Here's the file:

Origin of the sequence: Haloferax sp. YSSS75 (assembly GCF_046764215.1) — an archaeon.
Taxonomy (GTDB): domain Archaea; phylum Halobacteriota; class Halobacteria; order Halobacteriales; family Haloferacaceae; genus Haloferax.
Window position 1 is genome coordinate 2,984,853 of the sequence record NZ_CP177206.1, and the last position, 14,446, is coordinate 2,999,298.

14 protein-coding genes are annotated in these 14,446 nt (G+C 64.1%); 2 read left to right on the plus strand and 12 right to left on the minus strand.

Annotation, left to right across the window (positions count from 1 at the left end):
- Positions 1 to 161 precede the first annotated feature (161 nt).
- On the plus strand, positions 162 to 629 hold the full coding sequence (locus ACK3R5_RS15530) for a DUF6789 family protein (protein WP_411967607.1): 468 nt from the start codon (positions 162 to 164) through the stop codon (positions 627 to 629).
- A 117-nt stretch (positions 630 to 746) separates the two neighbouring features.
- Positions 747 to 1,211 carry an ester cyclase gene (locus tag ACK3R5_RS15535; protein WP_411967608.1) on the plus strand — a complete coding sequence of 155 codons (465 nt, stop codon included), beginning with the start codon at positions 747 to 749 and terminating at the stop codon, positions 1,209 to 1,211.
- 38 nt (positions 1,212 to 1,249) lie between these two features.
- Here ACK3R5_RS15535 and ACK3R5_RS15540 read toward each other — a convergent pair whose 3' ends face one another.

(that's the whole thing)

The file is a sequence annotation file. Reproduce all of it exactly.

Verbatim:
Origin of the sequence: Haloferax sp. YSSS75 (assembly GCF_046764215.1) — an archaeon.
Taxonomy (GTDB): domain Archaea; phylum Halobacteriota; class Halobacteria; order Halobacteriales; family Haloferacaceae; genus Haloferax.
Window position 1 is genome coordinate 2,984,853 of the sequence record NZ_CP177206.1, and the last position, 14,446, is coordinate 2,999,298.

14 protein-coding genes are annotated in these 14,446 nt (G+C 64.1%); 2 read left to right on the plus strand and 12 right to left on the minus strand.

Annotation, left to right across the window (positions count from 1 at the left end):
- Positions 1 to 161 precede the first annotated feature (161 nt).
- On the plus strand, positions 162 to 629 hold the full coding sequence (locus ACK3R5_RS15530) for a DUF6789 family protein (protein WP_411967607.1): 468 nt from the start codon (positions 162 to 164) through the stop codon (positions 627 to 629).
- A 117-nt stretch (positions 630 to 746) separates the two neighbouring features.
- Positions 747 to 1,211 carry an ester cyclase gene (locus tag ACK3R5_RS15535; protein WP_411967608.1) on the plus strand — a complete coding sequence of 155 codons (465 nt, stop codon included), beginning with the start codon at positions 747 to 749 and terminating at the stop codon, positions 1,209 to 1,211.
- 38 nt (positions 1,212 to 1,249) lie between these two features.
- Here ACK3R5_RS15535 and ACK3R5_RS15540 read toward each other — a convergent pair whose 3' ends face one another.